By Roy Trivedy
UN Resident Coordinator in Timor-Leste
Following the unprecedented measures taken, the speed of the outbreak in China has finally started to show signs of slowing down. Despite the cautious optimism, it is still too early to say whether we are at the beginning, middle or the end of the outbreak there. However, what is equally – or perhaps – more worrying now, is the appearance of ‘hotspots’ in other countries such as South Korea, Italy and Iran. The emergence of recent cases in countries with ‘less well developed’ health systems – and their ability to effectively manage and control this outbreak – is deeply concerning.
It is critical for all counties – including Timor-Leste – to pro-actively assess and strengthen preparedness and response to this global emergency. As the current WHO position reminds us: “We are encouraged by the continued decline in cases in China. We remain concerned about the increasing signs of transmission outside China and we are calling on all countries to invest urgently in preparedness for the arrival of cases, and to prioritize the protection of health workers, individuals at risk and to communicate better the risks of transmission to their people.”
The government and people of Timor-Leste have taken some remarkable strides to prepare for this emergency. Working alongside partners such as WHO, points of entry such as the airport have had thermal scanners and health declaration cards installed. While we wait for test kits to arrive at our National Laboratory in Dili, arrangements have been made to test our samples at a leading laboratory in Melbourne. Training in the correct management of patients has been provided to health workers and emergency responders and systems for surveillance are being strengthened. In addition, concerted efforts are being made to provide swift, accurate and reliable information to the public, media and partners within and outside government. This is critical to dispel the rumour mongering and conspiracy theories abounding on social media.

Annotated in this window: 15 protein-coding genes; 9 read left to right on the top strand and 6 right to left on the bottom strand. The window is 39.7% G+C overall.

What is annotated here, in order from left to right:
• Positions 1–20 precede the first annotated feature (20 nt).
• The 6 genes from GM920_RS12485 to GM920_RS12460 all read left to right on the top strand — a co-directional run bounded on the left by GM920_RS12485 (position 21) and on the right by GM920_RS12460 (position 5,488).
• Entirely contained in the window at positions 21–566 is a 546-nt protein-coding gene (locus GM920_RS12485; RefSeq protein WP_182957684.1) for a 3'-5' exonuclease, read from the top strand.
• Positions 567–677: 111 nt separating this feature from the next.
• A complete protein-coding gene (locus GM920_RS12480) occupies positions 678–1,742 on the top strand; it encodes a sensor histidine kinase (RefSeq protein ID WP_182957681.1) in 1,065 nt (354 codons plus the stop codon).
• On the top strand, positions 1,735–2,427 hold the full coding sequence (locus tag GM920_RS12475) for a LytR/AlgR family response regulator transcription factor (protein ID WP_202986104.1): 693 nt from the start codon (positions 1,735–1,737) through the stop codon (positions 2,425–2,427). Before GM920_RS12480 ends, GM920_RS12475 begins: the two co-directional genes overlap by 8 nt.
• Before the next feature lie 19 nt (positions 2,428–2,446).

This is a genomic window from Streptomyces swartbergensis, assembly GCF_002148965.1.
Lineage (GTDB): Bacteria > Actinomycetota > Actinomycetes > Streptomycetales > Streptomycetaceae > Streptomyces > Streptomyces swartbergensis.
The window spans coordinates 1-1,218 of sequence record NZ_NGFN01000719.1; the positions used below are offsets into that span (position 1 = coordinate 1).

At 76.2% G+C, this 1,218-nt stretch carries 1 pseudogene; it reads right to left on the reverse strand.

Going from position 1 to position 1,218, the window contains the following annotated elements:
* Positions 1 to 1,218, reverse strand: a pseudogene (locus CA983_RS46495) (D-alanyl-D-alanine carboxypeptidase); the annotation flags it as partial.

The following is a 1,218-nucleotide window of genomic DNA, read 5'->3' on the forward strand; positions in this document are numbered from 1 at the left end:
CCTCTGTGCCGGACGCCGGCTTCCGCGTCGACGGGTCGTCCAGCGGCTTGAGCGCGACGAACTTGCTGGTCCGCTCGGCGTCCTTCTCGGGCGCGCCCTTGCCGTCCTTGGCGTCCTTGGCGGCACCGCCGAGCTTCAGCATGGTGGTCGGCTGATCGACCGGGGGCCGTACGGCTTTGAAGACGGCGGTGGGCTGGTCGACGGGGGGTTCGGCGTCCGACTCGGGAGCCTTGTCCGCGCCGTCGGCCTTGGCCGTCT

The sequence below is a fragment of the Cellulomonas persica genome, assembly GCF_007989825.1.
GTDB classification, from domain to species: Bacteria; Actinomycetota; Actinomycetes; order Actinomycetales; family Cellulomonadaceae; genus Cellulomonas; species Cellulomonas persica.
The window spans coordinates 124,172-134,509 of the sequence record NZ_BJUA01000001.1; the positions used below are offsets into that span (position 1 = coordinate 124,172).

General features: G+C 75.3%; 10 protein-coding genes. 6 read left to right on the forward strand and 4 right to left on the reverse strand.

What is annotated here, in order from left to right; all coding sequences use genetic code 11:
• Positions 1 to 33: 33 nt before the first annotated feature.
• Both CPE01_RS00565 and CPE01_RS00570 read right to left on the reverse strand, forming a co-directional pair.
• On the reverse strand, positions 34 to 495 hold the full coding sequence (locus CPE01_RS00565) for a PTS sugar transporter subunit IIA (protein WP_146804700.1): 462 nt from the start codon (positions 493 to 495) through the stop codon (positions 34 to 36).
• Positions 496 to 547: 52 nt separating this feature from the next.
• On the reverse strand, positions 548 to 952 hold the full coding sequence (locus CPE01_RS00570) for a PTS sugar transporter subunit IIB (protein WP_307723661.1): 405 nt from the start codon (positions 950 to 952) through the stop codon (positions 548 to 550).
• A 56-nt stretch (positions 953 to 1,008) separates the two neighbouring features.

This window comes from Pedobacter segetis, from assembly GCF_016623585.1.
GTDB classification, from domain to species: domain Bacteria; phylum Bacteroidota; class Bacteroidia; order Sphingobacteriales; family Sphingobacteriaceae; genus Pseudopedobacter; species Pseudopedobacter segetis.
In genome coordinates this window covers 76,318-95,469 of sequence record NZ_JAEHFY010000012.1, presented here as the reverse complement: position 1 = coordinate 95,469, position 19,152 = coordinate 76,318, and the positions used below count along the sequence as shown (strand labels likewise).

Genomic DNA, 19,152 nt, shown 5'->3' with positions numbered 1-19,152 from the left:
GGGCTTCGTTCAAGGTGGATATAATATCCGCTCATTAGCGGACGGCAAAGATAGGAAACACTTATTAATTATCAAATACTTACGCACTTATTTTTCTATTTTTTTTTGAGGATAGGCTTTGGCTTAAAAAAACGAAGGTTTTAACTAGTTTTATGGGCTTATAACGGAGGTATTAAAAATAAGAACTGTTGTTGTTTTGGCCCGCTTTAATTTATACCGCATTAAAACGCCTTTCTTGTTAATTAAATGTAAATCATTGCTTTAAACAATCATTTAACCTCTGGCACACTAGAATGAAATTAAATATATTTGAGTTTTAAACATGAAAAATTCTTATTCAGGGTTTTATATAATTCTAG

The Prime Minister’s Office through the state gazette, Jornal da Republica announced the decision to establish an Inter-ministerial Coordination Committee to “prevent and control” COVID-19 in Timor-Leste
However, if we are to successfully manage cases ‘when’ and not ‘if’ the virus appears on our shores, more needs to be done. I would like to focus on two critical elements here. The first is to identify and establish health facilities to isolate, observe and treat any suspected cases and quarantine their close contacts. The second is to establish effective coordination mechanisms within the Health Ministry and also with other Ministries, without which an effective response to this emergency will not be possible.
We have every chance of strengthening our emergency preparedness, but if we are to have any chance of successfully preventing the virus from spreading and managing its potential impacts, we must not forget the biggest lesson to have come out of the fantastic response mounted by China – “Speed is of the essence”. If we are to succeed, we must act swiftly – for there is little time to lose!